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Gen Dent. 2011 Nov-Dec;59(6):486-91.

The role of volume of multi-surface restorations in posterior teeth: Treatment options.

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  • 1Department of Prosthodontics, Virginia Commonwealth University School of Dentistry, Richmond, USA.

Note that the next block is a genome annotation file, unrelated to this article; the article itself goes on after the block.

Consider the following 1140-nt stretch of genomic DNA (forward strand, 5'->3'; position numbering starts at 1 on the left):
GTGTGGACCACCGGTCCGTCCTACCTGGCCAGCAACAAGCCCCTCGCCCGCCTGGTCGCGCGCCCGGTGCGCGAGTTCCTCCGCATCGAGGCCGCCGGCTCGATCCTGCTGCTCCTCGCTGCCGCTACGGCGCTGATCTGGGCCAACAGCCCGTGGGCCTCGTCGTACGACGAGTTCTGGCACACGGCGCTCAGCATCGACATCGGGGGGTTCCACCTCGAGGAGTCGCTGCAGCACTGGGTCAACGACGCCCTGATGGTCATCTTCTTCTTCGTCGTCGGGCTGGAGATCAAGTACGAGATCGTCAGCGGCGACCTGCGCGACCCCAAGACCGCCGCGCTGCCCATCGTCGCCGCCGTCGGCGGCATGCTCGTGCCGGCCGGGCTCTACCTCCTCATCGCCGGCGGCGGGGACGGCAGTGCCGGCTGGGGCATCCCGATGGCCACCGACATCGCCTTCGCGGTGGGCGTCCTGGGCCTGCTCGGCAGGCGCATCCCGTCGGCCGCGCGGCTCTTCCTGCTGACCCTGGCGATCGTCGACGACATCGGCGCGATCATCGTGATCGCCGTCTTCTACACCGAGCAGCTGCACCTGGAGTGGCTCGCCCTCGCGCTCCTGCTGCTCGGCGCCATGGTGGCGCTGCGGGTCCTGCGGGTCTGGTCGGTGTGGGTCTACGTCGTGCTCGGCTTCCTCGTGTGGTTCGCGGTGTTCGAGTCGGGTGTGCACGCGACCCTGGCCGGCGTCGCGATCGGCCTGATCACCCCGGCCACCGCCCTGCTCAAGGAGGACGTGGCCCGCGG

Teeth containing large defective restorations are frequently indicated to receive crowns to prevent catastrophic fracture. There is a considerable lack of consensus as to when the size of an existing restoration needing retreatment is sufficiently large to warrant a crown. In addition, the treating dentist's gender, age, and location also have been found to influence this decision. An in vitro method was developed to estimate a restoration's volume proportion (VP). This study validates and investigates correlations between the restoration's VP, the decision to indicate a crown, and the responding dentist's demographic information. The coronal portions of occlusal view and bitewing radiographic images of restored posterior teeth were traced to yield four surface areas used in estimating the restoration's VP. An online survey of 15 patients, including intraoral and radiographic images of defective restorations, was created. Dentists were invited to select treatment for each patient's tooth, with options including replacing the restoration only or indicating a crown. Analysis was accomplished using repeated-measures logistic regression. Of the 300 respondents, 17% were female and 14% were from outside the U.S. The relationship between a responding dentist indicating a crown and the restoration's VP, the tooth type (molar or premolar), and nationality (U.S. or foreign dentist) were all deemed statistically significant. Crowns were indicated for molars significantly more often than for premolars, with a significant VP interaction. The final model of tooth, VP, nationality, and the interaction of tooth and VP was used to generate mean predicted proportions for indicating a crown.

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